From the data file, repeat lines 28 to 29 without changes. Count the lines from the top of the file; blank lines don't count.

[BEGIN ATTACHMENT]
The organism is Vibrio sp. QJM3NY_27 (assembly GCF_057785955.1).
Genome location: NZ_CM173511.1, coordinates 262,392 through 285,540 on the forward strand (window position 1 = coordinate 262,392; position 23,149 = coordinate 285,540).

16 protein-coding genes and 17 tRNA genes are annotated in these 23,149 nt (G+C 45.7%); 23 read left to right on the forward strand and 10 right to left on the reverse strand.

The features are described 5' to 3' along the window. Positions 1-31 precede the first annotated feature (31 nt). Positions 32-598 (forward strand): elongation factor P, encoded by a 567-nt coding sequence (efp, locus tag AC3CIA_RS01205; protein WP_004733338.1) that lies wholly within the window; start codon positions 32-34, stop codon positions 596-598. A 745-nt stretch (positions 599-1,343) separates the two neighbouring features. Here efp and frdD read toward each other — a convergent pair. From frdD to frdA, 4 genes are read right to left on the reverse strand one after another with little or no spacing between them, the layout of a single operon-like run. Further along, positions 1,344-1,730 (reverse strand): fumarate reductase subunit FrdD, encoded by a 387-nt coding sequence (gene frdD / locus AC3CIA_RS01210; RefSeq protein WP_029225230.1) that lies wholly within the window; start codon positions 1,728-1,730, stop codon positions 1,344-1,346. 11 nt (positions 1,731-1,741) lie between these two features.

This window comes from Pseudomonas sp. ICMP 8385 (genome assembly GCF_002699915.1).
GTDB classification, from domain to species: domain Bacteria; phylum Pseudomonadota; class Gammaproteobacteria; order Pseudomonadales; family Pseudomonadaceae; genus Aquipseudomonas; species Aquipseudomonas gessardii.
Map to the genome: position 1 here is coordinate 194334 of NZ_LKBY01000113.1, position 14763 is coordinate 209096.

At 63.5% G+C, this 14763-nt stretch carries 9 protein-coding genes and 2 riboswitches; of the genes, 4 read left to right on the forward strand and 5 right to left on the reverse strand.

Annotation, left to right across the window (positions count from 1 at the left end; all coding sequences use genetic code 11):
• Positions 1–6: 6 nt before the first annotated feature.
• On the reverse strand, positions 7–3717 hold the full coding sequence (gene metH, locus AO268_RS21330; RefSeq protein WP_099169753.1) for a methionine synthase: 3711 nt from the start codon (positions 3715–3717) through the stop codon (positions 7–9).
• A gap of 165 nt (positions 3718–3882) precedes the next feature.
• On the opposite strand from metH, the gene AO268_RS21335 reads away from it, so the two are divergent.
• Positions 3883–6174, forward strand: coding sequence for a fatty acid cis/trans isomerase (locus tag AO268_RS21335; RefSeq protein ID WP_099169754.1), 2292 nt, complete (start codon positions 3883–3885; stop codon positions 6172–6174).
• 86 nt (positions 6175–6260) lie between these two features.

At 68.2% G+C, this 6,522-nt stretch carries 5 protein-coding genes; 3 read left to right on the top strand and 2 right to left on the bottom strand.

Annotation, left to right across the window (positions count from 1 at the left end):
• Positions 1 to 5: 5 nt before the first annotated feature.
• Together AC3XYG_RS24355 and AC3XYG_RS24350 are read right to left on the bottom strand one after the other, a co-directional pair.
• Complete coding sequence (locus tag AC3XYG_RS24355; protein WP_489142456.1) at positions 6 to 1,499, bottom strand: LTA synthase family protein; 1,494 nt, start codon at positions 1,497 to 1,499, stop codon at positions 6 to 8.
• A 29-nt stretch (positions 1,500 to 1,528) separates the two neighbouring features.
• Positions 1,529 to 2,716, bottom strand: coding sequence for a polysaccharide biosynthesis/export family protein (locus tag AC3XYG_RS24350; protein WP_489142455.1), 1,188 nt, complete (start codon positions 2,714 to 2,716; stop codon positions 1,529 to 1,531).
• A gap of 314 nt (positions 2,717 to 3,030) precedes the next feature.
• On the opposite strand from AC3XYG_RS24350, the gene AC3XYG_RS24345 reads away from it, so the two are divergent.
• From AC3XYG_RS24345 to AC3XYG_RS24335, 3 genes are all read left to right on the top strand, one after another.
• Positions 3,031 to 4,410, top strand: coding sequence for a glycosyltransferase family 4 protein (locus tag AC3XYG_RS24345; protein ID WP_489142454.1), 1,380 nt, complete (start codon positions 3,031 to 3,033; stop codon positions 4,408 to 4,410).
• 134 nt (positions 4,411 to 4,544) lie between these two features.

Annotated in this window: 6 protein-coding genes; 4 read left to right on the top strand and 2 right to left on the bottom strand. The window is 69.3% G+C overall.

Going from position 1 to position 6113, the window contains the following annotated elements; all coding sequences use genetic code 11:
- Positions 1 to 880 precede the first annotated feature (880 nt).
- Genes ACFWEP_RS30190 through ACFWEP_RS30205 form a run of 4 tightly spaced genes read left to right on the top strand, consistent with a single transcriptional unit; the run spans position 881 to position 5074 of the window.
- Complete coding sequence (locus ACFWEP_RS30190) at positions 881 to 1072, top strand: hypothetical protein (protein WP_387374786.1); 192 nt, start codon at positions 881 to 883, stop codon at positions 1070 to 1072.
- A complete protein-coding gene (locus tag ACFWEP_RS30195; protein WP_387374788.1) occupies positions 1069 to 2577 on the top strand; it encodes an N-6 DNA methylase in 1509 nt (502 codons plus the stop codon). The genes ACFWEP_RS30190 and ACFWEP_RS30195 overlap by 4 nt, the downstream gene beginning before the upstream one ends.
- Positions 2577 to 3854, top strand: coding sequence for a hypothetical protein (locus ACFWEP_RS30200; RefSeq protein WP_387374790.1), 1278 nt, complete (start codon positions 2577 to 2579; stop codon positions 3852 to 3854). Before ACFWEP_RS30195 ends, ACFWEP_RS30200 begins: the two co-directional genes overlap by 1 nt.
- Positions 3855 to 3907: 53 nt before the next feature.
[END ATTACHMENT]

Annotated in this window: 6 protein-coding genes; 4 read left to right on the top strand and 2 right to left on the bottom strand. The window is 69.3% G+C overall.

Going from position 1 to position 6113, the window contains the following annotated elements; all coding sequences use genetic code 11: